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International Day of LGBTQIA+ People in STEM 2022: An Interview With Dr. Sebastian Groh

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November 18 is International Day of LGBTQIA+ People in STEM 2022. Technology Networks had the pleasure of interviewing five individuals currently working in STEM who identify as LGBTQIA+ to find out about their experiences, opinions and ideas to inspire the next generation.


The article showcases the key insights gained from these trailblazers as a collective, but we want to share their individual conversations so that you can further understand their journeys, challenges and future perspectives as LGBTQIA+ individuals in science. Dr. Sebastian Groh identifies as bisexual and transmasculine, “somewhere between non-binary and a trans man”, in his own words. Groh is a research associate at University College London and cofounder of Trans in STEM, and in this interview, we spoke to him to learn more about his research and experiences working in STEM.

Kate Robinson (KR): Your current research focuses on the evolution of Crocodylomorpha. Can you tell us more about this work and why you decided to focus your research in this area?


Sebastian Groh (SG): I actually stumbled into this area completely by accident! My PhD program was slightly different in that, once you had secured a place, you had also secured funding to do any PhD you wanted so you could pick whichever project you preferred. I wasn’t really sure what I wanted to do yet (I knew I wanted to do something paleo/evolution/ecology related but my expertise thus far had mostly been in invertebrates), so I chatted with several supervisors. I talked to the one I ended up working with because he was offering a paleo PhD, although I knew nothing about vertebrates or crocodiles! We got along amazingly well and by the end of the hour we had enough ideas to fill three theses and I knew I wanted to work with him (this turned out to be the best decision – having a supervisory team you get along with well and who can motivate you is far more important than getting your dream project). Long story short, I learned all I could about Crocodylomorpha and have stuck with the subject ever since!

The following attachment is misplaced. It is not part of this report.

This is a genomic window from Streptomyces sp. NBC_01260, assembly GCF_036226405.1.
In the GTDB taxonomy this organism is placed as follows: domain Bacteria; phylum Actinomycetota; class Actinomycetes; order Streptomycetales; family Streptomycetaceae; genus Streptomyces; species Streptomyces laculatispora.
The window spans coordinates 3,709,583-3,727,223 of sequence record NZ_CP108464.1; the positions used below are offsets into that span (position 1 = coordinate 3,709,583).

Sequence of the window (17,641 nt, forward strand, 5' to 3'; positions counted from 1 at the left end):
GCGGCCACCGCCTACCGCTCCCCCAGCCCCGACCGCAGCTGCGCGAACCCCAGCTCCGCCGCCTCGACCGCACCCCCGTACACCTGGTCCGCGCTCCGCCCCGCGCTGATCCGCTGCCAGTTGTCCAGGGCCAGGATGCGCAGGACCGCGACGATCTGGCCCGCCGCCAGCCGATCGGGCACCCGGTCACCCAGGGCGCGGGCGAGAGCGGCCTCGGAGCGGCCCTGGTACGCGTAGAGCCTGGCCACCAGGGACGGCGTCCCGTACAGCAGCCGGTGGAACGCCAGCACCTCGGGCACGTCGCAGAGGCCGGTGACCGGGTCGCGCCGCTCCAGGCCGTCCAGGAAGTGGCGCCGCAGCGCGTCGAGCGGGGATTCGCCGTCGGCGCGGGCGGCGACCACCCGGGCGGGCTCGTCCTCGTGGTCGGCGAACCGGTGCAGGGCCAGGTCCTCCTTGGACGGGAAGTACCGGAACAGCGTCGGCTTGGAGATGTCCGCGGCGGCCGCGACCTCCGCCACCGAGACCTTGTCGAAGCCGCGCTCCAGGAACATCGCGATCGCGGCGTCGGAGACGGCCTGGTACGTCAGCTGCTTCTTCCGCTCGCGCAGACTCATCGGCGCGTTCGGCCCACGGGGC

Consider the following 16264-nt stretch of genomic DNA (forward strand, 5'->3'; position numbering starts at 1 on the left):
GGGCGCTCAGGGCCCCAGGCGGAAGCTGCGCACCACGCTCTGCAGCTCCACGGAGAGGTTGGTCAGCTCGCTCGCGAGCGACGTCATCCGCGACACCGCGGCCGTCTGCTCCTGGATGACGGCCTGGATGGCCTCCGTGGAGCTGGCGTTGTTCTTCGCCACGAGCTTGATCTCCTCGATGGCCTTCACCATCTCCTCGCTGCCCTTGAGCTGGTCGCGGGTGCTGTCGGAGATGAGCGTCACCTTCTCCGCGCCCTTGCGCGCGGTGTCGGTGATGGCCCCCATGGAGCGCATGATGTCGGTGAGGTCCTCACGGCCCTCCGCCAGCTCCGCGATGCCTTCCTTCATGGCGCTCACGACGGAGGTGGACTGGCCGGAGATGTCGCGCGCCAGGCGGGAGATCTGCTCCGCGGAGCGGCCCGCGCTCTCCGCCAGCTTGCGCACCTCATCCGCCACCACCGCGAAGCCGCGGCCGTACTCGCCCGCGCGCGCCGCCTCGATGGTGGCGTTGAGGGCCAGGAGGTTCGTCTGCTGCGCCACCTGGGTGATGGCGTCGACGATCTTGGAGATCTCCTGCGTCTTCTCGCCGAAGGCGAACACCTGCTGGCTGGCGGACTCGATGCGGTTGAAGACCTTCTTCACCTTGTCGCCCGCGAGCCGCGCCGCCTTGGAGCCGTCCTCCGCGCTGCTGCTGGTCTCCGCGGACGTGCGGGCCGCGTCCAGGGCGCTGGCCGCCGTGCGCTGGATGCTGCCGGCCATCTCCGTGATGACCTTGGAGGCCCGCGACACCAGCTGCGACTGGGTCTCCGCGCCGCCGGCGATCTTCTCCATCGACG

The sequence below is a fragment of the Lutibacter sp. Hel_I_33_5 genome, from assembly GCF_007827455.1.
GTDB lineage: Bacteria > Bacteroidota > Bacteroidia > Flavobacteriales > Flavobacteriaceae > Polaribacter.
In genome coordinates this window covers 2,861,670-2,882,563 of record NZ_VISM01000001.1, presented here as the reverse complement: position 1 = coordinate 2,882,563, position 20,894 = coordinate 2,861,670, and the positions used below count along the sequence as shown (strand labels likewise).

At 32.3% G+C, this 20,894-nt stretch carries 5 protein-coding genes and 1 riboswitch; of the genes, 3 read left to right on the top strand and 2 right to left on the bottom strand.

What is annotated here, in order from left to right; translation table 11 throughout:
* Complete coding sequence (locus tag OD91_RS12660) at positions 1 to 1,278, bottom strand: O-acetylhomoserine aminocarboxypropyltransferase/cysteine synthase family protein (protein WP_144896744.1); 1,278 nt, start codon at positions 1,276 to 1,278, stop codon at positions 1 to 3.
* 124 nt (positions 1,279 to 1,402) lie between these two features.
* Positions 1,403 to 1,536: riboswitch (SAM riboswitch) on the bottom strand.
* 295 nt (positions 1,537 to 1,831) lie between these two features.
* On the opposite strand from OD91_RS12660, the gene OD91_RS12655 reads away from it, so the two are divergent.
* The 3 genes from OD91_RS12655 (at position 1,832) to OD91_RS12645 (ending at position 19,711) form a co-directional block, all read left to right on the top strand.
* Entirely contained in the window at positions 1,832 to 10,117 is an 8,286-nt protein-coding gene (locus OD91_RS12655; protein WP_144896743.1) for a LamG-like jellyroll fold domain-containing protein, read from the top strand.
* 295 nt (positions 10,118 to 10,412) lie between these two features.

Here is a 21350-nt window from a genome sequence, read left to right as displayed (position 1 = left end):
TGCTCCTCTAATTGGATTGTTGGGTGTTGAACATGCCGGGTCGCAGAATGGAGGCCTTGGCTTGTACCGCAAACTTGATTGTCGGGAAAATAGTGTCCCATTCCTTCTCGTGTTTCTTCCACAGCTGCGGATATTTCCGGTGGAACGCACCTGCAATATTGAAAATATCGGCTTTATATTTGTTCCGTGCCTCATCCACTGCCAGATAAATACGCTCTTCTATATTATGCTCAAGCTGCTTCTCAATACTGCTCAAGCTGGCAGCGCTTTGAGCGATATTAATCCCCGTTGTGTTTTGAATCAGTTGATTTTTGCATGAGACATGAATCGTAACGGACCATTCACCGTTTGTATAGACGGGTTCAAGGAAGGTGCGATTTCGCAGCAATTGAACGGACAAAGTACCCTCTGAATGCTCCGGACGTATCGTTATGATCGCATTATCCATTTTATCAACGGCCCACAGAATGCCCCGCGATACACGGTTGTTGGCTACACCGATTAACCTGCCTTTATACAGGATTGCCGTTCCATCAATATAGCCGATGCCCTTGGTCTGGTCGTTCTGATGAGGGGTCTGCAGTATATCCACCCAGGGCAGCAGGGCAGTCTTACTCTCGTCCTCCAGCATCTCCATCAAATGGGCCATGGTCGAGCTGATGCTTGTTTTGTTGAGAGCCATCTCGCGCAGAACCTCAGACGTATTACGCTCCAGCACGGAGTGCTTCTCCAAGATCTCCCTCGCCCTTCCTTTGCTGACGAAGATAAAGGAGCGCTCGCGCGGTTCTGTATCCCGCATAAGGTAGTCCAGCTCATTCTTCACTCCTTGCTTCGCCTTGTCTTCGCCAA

They are an incredibly fascinating group, as old as the dinosaurs, with hundreds of different species throughout evolutionary history. These species used to be hugely diverse – marine crocodiles, miniature crocodiles, even plant-eating crocodiles! My research looks at how, when and where this diversity evolved and how we can improve the research methods in this area in general.


KR: What do you enjoy most about working in STEM? What would you say are your proudest achievements?